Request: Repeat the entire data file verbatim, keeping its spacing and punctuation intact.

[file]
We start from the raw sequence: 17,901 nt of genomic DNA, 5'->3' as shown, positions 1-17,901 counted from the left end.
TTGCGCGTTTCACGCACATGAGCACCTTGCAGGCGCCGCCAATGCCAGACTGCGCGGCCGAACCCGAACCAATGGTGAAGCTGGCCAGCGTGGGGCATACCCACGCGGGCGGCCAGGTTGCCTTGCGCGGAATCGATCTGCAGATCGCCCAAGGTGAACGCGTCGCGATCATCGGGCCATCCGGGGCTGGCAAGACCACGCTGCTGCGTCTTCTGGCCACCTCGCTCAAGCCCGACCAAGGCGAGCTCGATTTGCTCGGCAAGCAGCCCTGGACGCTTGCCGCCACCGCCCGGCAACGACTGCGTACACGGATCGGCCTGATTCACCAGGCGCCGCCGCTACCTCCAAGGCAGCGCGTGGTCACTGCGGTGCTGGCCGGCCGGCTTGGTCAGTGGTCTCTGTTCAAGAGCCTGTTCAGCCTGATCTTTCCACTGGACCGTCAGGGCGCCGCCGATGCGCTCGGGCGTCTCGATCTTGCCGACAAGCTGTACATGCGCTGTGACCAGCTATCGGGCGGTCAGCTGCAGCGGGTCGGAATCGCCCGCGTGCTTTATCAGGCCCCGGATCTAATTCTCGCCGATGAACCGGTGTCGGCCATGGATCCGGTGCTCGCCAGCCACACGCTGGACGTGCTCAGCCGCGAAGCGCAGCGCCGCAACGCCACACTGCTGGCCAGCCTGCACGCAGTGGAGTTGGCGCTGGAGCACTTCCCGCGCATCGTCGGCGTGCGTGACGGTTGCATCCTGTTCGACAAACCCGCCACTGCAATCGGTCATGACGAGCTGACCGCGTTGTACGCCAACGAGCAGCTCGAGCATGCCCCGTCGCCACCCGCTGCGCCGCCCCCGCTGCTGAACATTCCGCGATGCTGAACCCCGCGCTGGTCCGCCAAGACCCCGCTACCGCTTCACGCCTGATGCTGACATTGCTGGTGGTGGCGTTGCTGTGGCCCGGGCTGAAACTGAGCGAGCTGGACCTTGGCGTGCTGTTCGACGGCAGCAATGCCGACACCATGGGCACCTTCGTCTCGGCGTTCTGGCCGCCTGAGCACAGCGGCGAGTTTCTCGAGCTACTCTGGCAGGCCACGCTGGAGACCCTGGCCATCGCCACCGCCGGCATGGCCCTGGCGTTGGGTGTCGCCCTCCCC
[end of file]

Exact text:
We start from the raw sequence: 17,901 nt of genomic DNA, 5'->3' as shown, positions 1-17,901 counted from the left end.
TTGCGCGTTTCACGCACATGAGCACCTTGCAGGCGCCGCCAATGCCAGACTGCGCGGCCGAACCCGAACCAATGGTGAAGCTGGCCAGCGTGGGGCATACCCACGCGGGCGGCCAGGTTGCCTTGCGCGGAATCGATCTGCAGATCGCCCAAGGTGAACGCGTCGCGATCATCGGGCCATCCGGGGCTGGCAAGACCACGCTGCTGCGTCTTCTGGCCACCTCGCTCAAGCCCGACCAAGGCGAGCTCGATTTGCTCGGCAAGCAGCCCTGGACGCTTGCCGCCACCGCCCGGCAACGACTGCGTACACGGATCGGCCTGATTCACCAGGCGCCGCCGCTACCTCCAAGGCAGCGCGTGGTCACTGCGGTGCTGGCCGGCCGGCTTGGTCAGTGGTCTCTGTTCAAGAGCCTGTTCAGCCTGATCTTTCCACTGGACCGTCAGGGCGCCGCCGATGCGCTCGGGCGTCTCGATCTTGCCGACAAGCTGTACATGCGCTGTGACCAGCTATCGGGCGGTCAGCTGCAGCGGGTCGGAATCGCCCGCGTGCTTTATCAGGCCCCGGATCTAATTCTCGCCGATGAACCGGTGTCGGCCATGGATCCGGTGCTCGCCAGCCACACGCTGGACGTGCTCAGCCGCGAAGCGCAGCGCCGCAACGCCACACTGCTGGCCAGCCTGCACGCAGTGGAGTTGGCGCTGGAGCACTTCCCGCGCATCGTCGGCGTGCGTGACGGTTGCATCCTGTTCGACAAACCCGCCACTGCAATCGGTCATGACGAGCTGACCGCGTTGTACGCCAACGAGCAGCTCGAGCATGCCCCGTCGCCACCCGCTGCGCCGCCCCCGCTGCTGAACATTCCGCGATGCTGAACCCCGCGCTGGTCCGCCAAGACCCCGCTACCGCTTCACGCCTGATGCTGACATTGCTGGTGGTGGCGTTGCTGTGGCCCGGGCTGAAACTGAGCGAGCTGGACCTTGGCGTGCTGTTCGACGGCAGCAATGCCGACACCATGGGCACCTTCGTCTCGGCGTTCTGGCCGCCTGAGCACAGCGGCGAGTTTCTCGAGCTACTCTGGCAGGCCACGCTGGAGACCCTGGCCATCGCCACCGCCGGCATGGCCCTGGCGTTGGGTGTCGCCCTCCCC